Reiko's Ramblings and Writings

What I'm reading and writing about lately.

IFComp 2016 Review: The Shoe Dept.

Posted by Reiko on November 19, 2016

This is a review of a game from the 2016 Interactive Fiction Competition. Scoring criteria can be found here.

The Shoe Dept.
Author: Aquanet
Format: Web – Twine

You play a teen starting his first retail job at a shoe store. Little does he know that he’s about to uncover a conspiracy to enslave the public using…shoes. More specifically, engineered shoes that change color to match the user’s outfit, clamp onto the user’s feet automatically, and, worst of all, can be used to control the user’s actions and even speech. It’s actually less horrifying than it should be because the PC seems to be kind of resistant to it, or maybe all the bugs aren’t worked out of the system yet.

There’s a bit of a scene at one point with a rogue shoe that’s meant to be kind of horrifying in the “eek there’s a mouse!” kind of way, but it’s really rather bland. Escaping the clutches of the shoe testers was the most fun, although it seemed kind of implausible that they kept leaving me alone to wander around and find a way out.

The ending is happy in the sense that the company gets shut down as a result of the exposure of shoe samples, but the PC still has to find another job, which isn’t going to be easy since his track record at the first is so bad. Maybe he can just leave that off his resume.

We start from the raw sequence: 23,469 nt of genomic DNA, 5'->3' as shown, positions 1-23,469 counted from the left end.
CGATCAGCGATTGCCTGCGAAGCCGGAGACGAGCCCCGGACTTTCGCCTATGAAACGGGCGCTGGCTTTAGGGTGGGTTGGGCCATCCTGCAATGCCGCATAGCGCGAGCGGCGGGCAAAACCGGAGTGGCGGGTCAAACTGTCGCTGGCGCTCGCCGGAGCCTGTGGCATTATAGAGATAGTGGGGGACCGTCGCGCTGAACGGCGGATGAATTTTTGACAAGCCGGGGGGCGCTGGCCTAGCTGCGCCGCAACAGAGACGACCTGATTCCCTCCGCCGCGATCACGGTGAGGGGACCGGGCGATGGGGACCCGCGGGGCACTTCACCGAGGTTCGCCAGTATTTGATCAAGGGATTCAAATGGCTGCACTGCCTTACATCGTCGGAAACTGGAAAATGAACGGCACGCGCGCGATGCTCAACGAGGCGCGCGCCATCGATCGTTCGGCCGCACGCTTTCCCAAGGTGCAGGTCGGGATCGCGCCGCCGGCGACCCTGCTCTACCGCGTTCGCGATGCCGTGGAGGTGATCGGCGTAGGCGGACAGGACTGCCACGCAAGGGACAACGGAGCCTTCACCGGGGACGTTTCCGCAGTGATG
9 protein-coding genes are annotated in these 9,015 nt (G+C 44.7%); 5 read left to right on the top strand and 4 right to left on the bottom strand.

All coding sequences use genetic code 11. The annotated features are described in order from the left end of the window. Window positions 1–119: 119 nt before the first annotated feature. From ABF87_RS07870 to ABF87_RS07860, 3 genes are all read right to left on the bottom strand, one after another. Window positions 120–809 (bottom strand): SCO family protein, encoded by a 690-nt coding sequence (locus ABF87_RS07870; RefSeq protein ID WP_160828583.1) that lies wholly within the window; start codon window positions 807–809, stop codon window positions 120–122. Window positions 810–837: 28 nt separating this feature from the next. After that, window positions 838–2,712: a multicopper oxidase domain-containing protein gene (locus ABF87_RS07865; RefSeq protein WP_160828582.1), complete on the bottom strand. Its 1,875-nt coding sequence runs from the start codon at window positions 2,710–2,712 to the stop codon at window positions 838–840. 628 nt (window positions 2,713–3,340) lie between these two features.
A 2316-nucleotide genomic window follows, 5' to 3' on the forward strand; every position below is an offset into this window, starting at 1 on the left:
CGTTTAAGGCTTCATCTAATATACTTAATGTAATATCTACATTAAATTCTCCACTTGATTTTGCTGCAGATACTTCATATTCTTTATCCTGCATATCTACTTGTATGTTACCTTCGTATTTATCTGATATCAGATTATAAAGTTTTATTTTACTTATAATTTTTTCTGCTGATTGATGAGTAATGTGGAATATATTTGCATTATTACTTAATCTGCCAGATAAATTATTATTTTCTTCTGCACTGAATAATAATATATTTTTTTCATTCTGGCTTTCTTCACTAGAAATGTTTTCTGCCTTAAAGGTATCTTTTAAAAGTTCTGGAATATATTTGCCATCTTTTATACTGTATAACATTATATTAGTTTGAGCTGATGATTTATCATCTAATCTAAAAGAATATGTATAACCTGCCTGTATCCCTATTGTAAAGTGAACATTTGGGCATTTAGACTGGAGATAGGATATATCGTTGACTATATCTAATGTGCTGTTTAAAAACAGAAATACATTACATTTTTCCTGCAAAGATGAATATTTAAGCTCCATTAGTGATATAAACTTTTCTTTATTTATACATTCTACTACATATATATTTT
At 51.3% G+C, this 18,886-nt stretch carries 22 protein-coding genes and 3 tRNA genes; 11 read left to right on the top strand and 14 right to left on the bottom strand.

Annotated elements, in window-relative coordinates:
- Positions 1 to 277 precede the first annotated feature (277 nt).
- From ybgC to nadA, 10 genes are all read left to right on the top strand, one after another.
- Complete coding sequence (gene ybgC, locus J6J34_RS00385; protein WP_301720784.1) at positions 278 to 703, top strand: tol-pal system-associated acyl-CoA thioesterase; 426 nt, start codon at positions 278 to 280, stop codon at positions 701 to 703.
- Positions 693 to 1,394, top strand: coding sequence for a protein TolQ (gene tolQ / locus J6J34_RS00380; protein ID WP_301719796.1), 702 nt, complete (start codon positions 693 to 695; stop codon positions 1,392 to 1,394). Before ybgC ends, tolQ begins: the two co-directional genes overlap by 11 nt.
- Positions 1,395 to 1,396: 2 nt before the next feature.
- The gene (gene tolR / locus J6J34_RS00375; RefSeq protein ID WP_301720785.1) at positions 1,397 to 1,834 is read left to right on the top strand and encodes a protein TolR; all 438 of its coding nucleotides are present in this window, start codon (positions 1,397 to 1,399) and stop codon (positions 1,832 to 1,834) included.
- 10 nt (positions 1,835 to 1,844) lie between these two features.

While this appeared to be a Twine game, it implemented a basic inventory with items that could be used in specific places and would give a brief description of the item if selected elsewhere. So the gameplay was more puzzle-based than most Twine games.

There were a few places where you had the option to wait and listen to bits of conversations, and a few places where you could do nothing but wait. Another section simulated speech control, where you could construct amusing alternatives to the sentence they wanted you to say, but to move forward, you had to construct the “right” sentence, so saying anything else was futile. Escaping with the samples was the only way to do anything useful. Overall, the story wasn’t very compelling.

Time: 30 min
Scoring: base 7, +1 for inventory puzzles, -1 for mind control conspiracy trope, -1 for futile opposition to the speech control, -1 for too much waiting around
Score: 5


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